Wall Street is an eight-block-long street in the Financial District of Lower Manhattan in New York City.
It runs between Broadway in the west to South Street and the East River in the east.
The term “Wall Street” has become a metonym for the financial markets of the United States as a whole, the American financial services industry, New York–based financial interests, or the Financial District itself.
Wall Street is home to the world’s two largest stock exchanges by total market capitalization, the New York Stock Exchange and NASDAQ.
However, the beating heart of Wall Street, the New York Stock Exchange, is technically not on Wall Street at all – Its main building — a 1903 Neo-Classical structure of white marble—has a street address of 18 Broad Street. An adjacent annex, constructed in 1922, is located at 11 Wall Street, though, and there’s another subsidiary building at 20 Broad Street. Together, these three buildings fill the block bounded by Wall Street on the north, Broad Street on the East, Exchange Place on the south, and New Street on the
Wall Street’s architecture is generally rooted in the Gilded Age. The older skyscrapers often were built with elaborate facades, which have not been common in corporate architecture for decades. There are numerous landmarks on Wall Street, some of which were erected as the headquarters of banks.
The name of the street originates from an actual wall that was built in the 17th century by the Dutch, who were living in what was then called New Amsterdam. The 4-meter (12-foot) wall was built to protect the Dutch against attacks from pirates and various Native American tribes, and to keep other potential dangers out of the establishment.
Costing the settlement 5,000 guilders and constructed from 4.5.meter (15-foot) planks and dirt, the wall was 715 meters (2,340 feet) long and 2.7 meters (9 feet) tall. It featured cannons and spanned between two gates, one located at what is now the corner of Wall Street and Pearl Street, and the other on Wall Street and Broadway. Called “de Waal Straat,” the earthen part of the structure came from earlier fortifications built to defend against possible attacks by Native Americans and pirates. The labor on the wall is believed to have been performed by slaves.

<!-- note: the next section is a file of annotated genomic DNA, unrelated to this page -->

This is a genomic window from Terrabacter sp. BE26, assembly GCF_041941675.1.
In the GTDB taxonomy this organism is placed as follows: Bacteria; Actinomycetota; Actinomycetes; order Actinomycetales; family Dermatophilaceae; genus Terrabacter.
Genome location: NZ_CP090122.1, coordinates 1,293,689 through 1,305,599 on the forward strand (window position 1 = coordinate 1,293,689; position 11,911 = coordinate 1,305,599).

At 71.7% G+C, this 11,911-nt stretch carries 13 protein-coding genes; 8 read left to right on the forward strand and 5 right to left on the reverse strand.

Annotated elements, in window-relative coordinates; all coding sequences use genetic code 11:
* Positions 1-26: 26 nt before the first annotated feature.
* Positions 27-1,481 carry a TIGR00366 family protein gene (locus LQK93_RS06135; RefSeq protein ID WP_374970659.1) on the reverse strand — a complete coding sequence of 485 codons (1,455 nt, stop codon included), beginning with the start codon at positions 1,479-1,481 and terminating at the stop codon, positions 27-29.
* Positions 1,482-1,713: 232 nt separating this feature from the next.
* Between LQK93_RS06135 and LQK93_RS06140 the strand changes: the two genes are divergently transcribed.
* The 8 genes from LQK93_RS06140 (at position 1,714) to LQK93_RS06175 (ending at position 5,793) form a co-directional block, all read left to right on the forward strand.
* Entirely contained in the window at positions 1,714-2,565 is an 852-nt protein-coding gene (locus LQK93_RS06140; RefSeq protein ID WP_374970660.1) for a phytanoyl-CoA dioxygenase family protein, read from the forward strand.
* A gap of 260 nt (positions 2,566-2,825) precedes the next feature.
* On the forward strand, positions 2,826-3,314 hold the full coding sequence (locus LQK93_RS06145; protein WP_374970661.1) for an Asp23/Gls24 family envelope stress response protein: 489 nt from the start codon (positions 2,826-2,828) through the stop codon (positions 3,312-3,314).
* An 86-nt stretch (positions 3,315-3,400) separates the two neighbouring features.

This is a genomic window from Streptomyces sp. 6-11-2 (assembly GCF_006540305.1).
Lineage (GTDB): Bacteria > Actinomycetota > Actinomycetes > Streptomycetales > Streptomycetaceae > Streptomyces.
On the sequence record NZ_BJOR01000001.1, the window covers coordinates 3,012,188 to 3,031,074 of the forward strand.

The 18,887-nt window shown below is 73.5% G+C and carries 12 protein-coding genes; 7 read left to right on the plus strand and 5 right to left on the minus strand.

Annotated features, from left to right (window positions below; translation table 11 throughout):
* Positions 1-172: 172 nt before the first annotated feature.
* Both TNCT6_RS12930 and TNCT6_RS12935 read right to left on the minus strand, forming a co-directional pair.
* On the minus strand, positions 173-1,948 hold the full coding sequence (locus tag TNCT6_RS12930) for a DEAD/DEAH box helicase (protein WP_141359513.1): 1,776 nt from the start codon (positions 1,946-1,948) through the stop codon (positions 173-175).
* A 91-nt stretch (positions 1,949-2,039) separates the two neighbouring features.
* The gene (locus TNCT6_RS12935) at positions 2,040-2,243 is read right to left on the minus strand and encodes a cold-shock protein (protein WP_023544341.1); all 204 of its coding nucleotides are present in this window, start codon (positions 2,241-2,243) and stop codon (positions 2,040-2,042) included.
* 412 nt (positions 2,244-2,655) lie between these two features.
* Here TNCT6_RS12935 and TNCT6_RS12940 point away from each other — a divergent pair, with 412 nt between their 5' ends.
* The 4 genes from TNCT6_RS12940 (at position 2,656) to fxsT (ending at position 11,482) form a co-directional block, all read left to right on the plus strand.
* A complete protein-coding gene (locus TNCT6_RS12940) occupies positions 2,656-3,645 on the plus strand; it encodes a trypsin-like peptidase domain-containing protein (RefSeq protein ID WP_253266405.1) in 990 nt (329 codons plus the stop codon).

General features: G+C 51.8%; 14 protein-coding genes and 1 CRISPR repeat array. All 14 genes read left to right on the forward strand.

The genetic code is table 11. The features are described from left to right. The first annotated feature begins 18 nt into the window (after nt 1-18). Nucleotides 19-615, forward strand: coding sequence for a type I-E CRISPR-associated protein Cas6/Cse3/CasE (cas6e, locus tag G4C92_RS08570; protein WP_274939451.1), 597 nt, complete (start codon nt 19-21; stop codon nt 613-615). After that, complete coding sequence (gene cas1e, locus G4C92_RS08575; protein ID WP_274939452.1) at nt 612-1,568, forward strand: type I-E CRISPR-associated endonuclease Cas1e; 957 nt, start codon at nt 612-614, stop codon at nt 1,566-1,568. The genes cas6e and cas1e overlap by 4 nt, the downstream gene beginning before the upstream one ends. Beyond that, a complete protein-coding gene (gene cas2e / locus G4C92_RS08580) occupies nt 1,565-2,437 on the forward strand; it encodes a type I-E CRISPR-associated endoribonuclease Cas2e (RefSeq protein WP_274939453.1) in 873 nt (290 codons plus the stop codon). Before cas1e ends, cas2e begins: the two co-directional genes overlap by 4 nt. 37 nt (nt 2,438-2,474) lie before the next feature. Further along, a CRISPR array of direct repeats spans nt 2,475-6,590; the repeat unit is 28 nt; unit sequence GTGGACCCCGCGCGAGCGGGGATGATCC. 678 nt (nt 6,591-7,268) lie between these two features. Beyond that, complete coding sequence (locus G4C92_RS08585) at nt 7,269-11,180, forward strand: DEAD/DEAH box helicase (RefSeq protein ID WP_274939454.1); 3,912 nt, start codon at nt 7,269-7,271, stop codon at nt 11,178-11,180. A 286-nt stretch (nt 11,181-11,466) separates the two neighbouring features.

After a half century, the wall fell into disrepair and was slated for demolishment but was instead restored in 1693 in fear of a French invasion. It was finally demolished in 1699.
Given its proximity to New York’s ports, the Wall Street area became a bustling center of trade in the 1700s.
During the 17th century, Wall Street was a slave trading marketplace and a securities trading site, as well as the location of Federal Hall, New York’s first city hall.
In the late 18th century, there was a buttonwood tree at the foot of Wall Street under which traders and speculators would gather to trade securities. The benefit was being in proximity to each other. In 1792,
traders formalized their association with the Buttonwood Agreement which was the origin of the New York Stock Exchange. The idea of the agreement was to make the market more “structured” and “without the manipulative auctions”, with a commission structure. Persons signing the agreement agreed to charge each other a standard commission rate – persons not signing could still participate but would be charged a higher commission for dealing.
In 1789, Wall Street was the scene of the United States’ first presidential inauguration when George Washington took the oath of office on the balcony of Federal Hall on April 30, 1789.
The opening of the Erie Canal in the early 19th century meant a huge boom in business for New York City, since it was the only major eastern seaport which had direct access by inland waterways to ports on the Great Lakes. Wall Street became the “money capital of America”.
In 1882, the first electricity plant in the world is launched on Pearl Street by Thomas Edison in order to power 7,200 lamps on Wall Street.
On July 8, 1889, the Wall Street Journal debuted with a two-cent cover price, published by Dow Jones & Company. Its most popular feature was the “Dow-Jones Industrial Average,” an index that charted the stock performance.
In the 20th century, several early skyscrapers were built on Wall Street, including 40 Wall Street, once the world’s tallest building.
Trinity Church is a historic parish church in the Episcopal Diocese of New York, at the intersection of Wall Street and Broadway in the Financial District of Lower Manhattan in New York City.
Charging Bull, sometimes referred to as the Wall Street Bull or the Bowling Green Bull, is a bronze sculpture that stands on Broadway just north of Bowling Green in the Financial District of Manhattan in New York City. The 3,200-kilogram (7,100-pound) bronze sculpture, standing 3.4 m (11 feet) tall and measuring 4.9 m (16 feet) long, depicts a bull, the symbol of aggressive financial optimism and prosperity. Charging Bull is a popular tourist destination that draws thousands of people a day, symbolizing Wall Street and the Financial District.